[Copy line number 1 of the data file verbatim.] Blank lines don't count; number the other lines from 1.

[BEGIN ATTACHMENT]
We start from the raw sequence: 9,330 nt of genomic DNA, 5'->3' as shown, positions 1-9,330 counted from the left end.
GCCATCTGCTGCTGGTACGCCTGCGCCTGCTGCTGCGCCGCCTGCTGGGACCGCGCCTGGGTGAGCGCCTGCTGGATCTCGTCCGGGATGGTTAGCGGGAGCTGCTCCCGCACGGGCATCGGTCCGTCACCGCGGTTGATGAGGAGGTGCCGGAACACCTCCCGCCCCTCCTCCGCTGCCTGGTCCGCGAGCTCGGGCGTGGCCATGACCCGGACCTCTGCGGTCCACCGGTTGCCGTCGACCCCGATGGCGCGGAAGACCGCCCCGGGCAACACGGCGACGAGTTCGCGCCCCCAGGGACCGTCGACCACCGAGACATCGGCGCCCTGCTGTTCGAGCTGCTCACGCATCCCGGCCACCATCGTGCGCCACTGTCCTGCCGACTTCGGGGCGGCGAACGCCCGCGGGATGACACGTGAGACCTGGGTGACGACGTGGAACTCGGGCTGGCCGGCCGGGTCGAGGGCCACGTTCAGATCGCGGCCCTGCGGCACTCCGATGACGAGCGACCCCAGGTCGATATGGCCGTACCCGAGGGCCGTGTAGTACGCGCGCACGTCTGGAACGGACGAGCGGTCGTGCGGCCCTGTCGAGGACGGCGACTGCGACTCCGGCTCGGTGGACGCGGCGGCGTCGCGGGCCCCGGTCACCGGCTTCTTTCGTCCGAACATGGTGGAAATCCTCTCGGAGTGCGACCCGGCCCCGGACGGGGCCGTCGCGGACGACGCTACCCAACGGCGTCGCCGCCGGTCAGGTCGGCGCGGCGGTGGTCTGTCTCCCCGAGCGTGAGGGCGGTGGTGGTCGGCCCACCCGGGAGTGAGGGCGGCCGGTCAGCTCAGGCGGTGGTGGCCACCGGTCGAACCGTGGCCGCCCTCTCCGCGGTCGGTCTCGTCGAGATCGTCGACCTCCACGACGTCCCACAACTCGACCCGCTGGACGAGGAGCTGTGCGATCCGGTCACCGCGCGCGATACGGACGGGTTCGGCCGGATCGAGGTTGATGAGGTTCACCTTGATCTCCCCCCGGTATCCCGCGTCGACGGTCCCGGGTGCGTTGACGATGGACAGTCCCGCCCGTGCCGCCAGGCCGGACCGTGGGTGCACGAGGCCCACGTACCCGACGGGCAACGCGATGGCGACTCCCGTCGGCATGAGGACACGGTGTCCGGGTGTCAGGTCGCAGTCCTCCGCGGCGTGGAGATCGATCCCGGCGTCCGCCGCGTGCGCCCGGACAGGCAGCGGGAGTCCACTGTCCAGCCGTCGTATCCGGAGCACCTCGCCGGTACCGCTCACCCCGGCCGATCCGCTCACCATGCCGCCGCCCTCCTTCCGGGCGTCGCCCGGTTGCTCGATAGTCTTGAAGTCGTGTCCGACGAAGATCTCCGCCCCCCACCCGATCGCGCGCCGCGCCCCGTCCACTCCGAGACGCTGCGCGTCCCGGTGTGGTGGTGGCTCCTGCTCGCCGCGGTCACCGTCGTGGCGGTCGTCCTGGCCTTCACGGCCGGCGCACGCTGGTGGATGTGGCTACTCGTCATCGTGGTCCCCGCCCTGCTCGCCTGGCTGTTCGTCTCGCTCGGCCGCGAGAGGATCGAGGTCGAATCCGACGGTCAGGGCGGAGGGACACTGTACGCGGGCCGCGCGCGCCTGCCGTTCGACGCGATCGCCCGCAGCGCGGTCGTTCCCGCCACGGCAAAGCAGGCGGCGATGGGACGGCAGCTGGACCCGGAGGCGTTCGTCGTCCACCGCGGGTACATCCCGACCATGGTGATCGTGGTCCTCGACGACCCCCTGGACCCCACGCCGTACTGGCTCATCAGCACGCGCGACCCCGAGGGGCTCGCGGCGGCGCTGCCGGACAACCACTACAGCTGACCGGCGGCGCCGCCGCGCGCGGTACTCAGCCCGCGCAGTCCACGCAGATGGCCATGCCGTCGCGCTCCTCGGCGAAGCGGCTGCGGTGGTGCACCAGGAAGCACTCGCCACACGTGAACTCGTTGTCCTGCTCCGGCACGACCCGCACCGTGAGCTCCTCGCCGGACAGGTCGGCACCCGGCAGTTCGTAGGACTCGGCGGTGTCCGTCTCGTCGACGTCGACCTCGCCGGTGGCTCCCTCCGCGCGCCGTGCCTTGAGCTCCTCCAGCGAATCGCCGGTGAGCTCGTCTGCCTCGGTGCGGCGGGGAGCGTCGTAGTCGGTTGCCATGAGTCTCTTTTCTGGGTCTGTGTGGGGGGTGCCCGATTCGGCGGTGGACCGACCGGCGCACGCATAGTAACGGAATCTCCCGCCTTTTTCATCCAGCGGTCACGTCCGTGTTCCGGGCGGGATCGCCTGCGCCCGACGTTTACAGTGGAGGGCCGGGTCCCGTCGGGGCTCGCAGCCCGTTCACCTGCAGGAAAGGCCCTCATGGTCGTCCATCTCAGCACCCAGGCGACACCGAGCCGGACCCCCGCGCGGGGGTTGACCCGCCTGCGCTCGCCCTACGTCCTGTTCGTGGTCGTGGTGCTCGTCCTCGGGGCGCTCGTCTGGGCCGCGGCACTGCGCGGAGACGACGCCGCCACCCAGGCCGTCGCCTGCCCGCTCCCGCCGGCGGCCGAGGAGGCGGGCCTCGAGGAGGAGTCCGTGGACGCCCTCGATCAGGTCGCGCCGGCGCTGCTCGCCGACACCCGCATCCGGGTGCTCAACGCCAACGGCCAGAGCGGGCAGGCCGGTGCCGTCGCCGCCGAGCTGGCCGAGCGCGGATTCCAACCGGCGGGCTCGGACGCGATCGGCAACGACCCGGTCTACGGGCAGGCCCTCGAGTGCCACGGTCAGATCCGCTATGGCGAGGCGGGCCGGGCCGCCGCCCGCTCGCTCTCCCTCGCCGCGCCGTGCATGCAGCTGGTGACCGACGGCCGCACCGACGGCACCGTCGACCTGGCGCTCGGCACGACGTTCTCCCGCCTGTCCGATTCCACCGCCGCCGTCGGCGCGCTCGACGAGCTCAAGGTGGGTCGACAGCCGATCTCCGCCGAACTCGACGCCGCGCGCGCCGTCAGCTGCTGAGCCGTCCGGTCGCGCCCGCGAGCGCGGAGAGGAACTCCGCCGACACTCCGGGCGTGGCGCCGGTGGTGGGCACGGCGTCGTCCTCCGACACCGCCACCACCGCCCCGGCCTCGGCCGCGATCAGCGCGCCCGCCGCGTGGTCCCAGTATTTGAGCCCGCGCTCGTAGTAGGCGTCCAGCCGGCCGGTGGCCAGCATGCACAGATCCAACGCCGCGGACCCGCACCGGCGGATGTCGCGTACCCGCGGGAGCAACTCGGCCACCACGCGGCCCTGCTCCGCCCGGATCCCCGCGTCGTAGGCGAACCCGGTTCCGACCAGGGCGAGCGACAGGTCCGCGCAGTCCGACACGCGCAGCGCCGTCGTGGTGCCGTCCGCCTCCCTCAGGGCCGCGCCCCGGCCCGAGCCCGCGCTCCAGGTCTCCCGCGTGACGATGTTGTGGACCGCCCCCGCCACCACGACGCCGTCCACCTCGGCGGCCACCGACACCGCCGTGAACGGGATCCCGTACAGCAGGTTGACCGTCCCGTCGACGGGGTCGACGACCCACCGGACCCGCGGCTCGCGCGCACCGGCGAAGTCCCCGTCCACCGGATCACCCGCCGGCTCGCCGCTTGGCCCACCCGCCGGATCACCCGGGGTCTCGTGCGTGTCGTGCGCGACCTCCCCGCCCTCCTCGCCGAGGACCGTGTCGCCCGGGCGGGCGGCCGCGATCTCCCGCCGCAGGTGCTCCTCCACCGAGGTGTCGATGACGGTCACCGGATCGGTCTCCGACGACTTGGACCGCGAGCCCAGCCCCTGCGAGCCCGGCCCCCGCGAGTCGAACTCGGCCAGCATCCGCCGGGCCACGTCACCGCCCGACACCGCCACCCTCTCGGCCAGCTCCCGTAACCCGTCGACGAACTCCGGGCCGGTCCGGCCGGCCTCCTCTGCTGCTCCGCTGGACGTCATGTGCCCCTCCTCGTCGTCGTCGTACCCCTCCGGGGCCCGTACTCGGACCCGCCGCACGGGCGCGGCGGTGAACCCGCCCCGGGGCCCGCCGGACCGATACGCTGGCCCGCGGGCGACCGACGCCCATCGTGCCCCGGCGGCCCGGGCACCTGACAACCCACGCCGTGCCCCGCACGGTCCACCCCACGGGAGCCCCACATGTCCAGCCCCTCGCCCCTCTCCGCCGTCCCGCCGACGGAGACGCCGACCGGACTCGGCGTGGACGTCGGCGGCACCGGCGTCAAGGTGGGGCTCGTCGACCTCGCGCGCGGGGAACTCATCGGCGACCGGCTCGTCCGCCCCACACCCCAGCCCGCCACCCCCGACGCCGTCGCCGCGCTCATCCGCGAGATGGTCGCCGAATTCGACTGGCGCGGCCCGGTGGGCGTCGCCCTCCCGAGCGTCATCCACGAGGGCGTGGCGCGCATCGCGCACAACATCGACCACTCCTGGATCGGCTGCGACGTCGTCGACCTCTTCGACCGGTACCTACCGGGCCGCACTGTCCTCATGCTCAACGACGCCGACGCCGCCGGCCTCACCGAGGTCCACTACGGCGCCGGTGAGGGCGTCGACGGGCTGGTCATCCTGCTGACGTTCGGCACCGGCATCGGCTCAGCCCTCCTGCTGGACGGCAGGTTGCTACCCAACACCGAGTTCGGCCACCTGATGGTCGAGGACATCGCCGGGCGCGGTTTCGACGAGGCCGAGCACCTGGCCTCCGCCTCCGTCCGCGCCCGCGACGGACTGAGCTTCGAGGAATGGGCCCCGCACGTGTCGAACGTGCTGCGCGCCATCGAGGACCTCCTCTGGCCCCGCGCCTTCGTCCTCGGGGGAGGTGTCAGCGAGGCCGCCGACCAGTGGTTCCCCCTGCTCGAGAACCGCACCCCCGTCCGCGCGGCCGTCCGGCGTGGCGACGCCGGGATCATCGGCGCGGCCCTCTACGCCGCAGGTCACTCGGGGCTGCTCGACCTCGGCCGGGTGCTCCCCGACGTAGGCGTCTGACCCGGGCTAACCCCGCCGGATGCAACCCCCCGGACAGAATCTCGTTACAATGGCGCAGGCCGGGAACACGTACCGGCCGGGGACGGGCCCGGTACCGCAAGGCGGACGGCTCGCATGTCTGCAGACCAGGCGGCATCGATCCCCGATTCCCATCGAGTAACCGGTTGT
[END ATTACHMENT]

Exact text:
We start from the raw sequence: 9,330 nt of genomic DNA, 5'->3' as shown, positions 1-9,330 counted from the left end.